Originally Published: January 27, 2014

Daily Word: What's different with Duke?

By ESPN.com


Every weekday, Andy Katz leads a panel of our college hoops experts in a discussion of the biggest issues, trends and themes happening in and around college basketball.

1. How different is the Duke team that has won its past three games by an average of 26 points from the one that lost to Notre Dame and Clemson?

Andy Katz: The Blue Devils are playing defense, rebounding and delivering a knockout punch. Coach K has challenged this team to be tougher, to fight in a figurative sense, and they have responded. Now Duke faces its toughest week of the season, going old Big East with games at Pitt and Syracuse. How Duke responds on this trip will tell plenty about the fate of this squad in March.

Dana O'Neil: The difference is in the defense, as in the Blue Devils are actually playing some. The caveat is Duke's last opponents aren't exactly offensive juggernauts, so it's easy to look good defensively in those situations. I believe that these Blue Devils are considerably better and more balanced but the real proof will come this week when they travel to Pittsburgh and Syracuse.

Myron Medcalf: Duke's defense has intensified. That was the greatest issue for the Blue Devils: spotty, inconsistent defense. But they've forced 49 turnovers in their past three games. They've also held their past three opponents to a 6-for-24 clip from the 3-point line. But let's see how they hold up on the road versus Pitt and Syracuse.

2. Did Marcus Smart's actions against West Virginia warrant an apology?

Katz: Yes. Smart has been a tremendous leader and winner but he admittedly failed his team against West Virginia with his behavior. He needs to keep his emotions in check to a certain degree. He was fed up with being pushed around, but he can't show his frustration by kicking a chair and sulking. He will be a better player because of these actions. He quickly learned how it looked and his immediate apology was a great sign. Oklahoma State officials discussed whether he should put out a statement and before they could decide, he had already tweeted out an apology. That's what a champion who makes a mistake does.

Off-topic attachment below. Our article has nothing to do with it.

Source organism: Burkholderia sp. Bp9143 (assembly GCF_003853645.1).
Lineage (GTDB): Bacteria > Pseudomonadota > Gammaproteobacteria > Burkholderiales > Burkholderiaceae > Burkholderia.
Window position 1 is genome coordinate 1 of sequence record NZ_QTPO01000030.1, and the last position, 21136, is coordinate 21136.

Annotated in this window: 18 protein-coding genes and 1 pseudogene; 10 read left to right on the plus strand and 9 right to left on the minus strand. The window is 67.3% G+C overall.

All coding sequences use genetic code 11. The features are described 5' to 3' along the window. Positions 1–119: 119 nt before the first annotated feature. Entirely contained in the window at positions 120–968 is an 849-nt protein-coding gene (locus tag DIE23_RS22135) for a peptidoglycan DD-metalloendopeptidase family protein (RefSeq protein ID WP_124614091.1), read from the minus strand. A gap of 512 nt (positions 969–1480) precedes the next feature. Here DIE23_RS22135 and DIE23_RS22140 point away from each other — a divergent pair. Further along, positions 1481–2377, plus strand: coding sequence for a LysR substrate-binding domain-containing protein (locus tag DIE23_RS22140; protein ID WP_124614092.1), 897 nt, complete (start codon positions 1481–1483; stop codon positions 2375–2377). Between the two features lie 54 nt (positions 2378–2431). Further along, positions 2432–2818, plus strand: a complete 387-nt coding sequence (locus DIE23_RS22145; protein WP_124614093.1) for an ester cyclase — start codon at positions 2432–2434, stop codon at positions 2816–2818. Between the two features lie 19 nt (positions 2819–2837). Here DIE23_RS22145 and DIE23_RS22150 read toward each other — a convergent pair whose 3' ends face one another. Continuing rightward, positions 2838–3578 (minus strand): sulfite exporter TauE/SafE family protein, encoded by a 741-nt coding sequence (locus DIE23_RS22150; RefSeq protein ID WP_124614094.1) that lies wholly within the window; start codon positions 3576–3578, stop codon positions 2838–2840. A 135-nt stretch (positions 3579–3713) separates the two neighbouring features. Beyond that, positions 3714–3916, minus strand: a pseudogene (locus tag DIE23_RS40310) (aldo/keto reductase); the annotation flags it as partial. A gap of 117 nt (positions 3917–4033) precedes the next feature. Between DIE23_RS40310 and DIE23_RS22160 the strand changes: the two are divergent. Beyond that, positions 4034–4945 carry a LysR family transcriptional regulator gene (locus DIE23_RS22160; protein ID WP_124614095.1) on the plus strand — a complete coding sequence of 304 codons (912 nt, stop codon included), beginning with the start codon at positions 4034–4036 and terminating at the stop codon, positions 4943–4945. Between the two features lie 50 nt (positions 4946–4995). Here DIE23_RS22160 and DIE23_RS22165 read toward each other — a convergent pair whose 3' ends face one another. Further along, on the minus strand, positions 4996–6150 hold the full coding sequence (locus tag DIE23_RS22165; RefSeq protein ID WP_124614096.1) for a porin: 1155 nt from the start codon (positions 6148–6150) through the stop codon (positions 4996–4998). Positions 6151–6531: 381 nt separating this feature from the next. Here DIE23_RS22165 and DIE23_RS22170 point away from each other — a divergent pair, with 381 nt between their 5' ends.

O'Neil: To me? No. While I may not have liked his boorish behavior, it didn't affect me. It affected his teammates and those are the people Smart needed to apologize to. I'm glad he did. I'm also glad he did it on his own before some university staffer could craft a statement that sounded nothing like him. Apologies only count when they are genuine and Smart's was genuine.

Medcalf: Definitely. Any time you kick a chair in the middle of the game, you probably should apologize. But Smart made that game about himself and that can't happen, even if he's struggling. He's too important, too much of a leader to lose his composure like that.

3. Arizona had to dig deep to put away Utah. What impressed you most about the Wildcats' late surge?

Katz: Arizona has that second gear. The Wildcats showed it against the Show at San Diego State, down big to Drexel and then against Duke in New York, at Michigan, and now throughout the Pac-12. The Wildcats' defense and ability to slip behind screens, finish around the rim and change the momentum makes this Arizona team ridiculously difficult to beat.

O'Neil: What impressed me most is that the Wildcats had that last surge. Not every team has the ability or the mental capacity to withstand that sort of punch to the gut, but Arizona proved it does. What separates the Wildcats against Utah is the same thing that has separated Arizona all season from the pack, and that's its defense. It's there for the Wildcats to call on whenever they need it and the ultimate difference-maker.

Medcalf: I think it's easy to look at the game and knock Arizona for struggling for most of the night against a sub-.500 Pac-12 team. But I was most impressed by Arizona's late poise. There are a lot of youngsters on that team, but Brandon Ashley, Aaron Gordon, Kaleb Tarczewski, T.J. McConnell, Nick Johnson and Rondae Hollis-Jefferson all made great plays down the stretch.

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